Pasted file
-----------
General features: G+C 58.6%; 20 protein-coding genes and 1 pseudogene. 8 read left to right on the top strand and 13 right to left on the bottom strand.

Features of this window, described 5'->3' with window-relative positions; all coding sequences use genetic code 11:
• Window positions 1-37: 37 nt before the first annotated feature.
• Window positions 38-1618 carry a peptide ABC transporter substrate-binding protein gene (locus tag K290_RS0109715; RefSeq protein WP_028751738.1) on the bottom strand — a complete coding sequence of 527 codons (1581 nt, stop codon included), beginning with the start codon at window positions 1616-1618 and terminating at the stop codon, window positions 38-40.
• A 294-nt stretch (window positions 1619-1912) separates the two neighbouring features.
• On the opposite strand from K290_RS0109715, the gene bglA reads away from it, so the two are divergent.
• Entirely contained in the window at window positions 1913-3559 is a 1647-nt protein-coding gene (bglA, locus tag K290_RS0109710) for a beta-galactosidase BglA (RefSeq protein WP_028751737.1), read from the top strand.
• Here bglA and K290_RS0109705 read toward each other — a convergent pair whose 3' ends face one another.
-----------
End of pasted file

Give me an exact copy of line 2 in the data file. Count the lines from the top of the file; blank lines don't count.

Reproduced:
Features of this window, described 5'->3' with window-relative positions; all coding sequences use genetic code 11: